Great Resource from the SF Planning Department

What has the San Francisco planning department done for you lately? If you’re like most San Francisco residents, the planning department (along with the department of building inspection) are amongst the city offices that you love to hate. While looking for something for a client on the planning department’s website, I came across a phenomenal resource that I wanted to share with you. It goes by the low-key name of “San Francisco Property Information Map” but its features are anything but low-key.

Screenshot of San Francisco Property Information Map

Above is a screen shot that I took, using an address for one of the Zephyr offices as an example. As you can see, it is a quick and handy way to find out about your neighborhood planning team, District Supervisor, and police district.

If you look along the tabs on the upper right hand side, you’ll see that you can also access a wealth of information about zoning, preservation, and building permit history.

While much of this information has been available from various websites scattered across various city departments, this is the first site that I’m aware of to bring it all together in one easy to use, graphically friendly website. It’s quick, easy to use, and not filled with abbreviations and jargon that make sense only to city employees .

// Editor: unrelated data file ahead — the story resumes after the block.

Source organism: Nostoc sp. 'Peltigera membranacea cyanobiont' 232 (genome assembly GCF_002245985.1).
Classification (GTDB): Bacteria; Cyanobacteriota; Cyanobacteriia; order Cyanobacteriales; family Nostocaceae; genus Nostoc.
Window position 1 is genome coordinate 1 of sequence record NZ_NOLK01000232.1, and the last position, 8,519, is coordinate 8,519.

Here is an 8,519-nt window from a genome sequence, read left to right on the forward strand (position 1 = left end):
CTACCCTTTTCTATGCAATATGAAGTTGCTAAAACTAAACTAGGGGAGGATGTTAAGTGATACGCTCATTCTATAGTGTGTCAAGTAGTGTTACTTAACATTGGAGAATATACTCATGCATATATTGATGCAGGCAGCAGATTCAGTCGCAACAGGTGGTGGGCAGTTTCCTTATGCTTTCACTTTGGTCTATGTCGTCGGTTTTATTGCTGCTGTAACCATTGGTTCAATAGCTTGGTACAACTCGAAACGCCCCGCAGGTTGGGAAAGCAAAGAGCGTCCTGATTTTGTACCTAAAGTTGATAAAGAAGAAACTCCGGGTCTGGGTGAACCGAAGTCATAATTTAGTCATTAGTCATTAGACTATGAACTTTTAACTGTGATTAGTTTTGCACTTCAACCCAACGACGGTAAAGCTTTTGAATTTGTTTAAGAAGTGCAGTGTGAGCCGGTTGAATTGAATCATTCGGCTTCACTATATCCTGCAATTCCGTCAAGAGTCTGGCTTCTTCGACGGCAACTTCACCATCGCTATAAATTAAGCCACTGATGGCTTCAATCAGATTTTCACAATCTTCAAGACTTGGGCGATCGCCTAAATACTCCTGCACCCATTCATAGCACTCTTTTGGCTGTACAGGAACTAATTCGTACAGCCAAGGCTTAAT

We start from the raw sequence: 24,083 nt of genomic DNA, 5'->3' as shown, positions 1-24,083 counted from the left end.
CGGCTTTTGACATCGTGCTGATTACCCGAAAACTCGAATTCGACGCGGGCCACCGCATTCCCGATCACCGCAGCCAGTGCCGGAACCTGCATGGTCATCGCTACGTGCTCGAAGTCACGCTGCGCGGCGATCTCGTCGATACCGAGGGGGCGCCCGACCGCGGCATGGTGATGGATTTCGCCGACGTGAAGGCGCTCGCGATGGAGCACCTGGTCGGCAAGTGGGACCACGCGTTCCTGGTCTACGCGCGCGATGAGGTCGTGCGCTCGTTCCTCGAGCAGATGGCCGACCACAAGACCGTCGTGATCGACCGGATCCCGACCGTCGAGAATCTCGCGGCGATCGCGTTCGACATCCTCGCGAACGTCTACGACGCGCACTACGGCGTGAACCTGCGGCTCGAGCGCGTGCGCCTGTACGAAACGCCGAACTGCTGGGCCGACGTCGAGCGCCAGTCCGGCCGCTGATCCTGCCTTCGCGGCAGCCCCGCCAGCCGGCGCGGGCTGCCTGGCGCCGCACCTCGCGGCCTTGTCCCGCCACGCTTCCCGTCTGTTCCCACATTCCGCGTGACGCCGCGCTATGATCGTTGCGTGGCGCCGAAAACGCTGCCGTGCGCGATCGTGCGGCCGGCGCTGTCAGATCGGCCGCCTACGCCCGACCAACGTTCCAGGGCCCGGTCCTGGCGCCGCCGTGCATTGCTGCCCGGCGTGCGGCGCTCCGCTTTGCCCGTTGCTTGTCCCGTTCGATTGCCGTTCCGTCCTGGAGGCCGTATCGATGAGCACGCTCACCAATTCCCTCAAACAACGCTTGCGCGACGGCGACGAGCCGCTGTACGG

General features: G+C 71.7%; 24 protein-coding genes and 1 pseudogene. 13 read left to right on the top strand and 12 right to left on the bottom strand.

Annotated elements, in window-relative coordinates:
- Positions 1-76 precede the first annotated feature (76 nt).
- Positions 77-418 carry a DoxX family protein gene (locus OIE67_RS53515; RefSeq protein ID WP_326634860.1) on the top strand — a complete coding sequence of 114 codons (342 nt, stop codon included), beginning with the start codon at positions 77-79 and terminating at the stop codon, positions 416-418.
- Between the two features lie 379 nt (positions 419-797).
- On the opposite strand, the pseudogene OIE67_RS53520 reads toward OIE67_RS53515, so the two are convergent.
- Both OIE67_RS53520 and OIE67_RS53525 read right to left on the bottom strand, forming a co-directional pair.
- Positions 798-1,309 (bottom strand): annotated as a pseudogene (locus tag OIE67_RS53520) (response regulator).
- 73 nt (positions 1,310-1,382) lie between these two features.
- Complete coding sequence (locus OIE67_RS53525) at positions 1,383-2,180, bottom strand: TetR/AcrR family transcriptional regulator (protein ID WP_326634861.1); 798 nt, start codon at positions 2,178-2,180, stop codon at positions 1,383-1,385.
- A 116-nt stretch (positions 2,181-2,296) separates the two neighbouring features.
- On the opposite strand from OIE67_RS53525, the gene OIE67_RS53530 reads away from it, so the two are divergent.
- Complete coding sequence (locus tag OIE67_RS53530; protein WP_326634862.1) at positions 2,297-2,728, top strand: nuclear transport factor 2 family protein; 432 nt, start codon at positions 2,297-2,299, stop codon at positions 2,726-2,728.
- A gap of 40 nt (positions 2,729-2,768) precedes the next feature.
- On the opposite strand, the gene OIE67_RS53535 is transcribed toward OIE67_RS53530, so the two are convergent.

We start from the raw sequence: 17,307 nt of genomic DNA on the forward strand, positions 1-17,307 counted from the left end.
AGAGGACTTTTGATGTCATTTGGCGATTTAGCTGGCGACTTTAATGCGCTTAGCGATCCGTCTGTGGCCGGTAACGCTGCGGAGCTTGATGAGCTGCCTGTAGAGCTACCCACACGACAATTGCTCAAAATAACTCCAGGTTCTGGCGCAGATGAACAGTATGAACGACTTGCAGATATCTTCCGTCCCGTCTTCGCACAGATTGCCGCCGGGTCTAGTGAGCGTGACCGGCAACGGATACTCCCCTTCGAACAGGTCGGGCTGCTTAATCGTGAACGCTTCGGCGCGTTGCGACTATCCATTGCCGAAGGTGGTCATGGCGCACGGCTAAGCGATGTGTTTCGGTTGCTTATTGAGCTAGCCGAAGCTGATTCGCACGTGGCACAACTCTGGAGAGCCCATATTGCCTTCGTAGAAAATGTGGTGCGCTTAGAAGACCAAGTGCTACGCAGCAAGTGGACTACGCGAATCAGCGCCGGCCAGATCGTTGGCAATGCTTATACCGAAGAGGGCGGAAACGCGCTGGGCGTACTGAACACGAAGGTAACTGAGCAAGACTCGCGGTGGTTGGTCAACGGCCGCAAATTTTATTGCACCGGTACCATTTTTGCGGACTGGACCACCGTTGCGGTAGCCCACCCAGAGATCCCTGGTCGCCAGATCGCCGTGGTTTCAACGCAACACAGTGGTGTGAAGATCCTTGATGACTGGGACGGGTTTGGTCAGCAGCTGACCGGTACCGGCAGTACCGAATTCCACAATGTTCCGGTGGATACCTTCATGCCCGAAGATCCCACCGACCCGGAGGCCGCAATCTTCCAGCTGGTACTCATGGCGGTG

If you are looking for information on a home that you are thinking of buying, it can be a great starting point for property research. If you’ve just bought a home and are ready to fire of your first letter of complaint to your District Supervisor (a time-honored San Francisco tradition) but don’t know who your Supervisor is, then look no further. Scheduling a move but don’t know what police station to contact for no parking signs? Don’t sweat it,  The San Francisco Property Information Map has that information and more.



  1. Is there a height limit for buildings in the Mission?…

    In a nutshell, yes there is. Planning and zoning plans set height limits for neighborhoods throughout the city. There usually isn’t one limit for an entire neighborhood, but varying limits for certain types of buildings in certain areas. Developers of…

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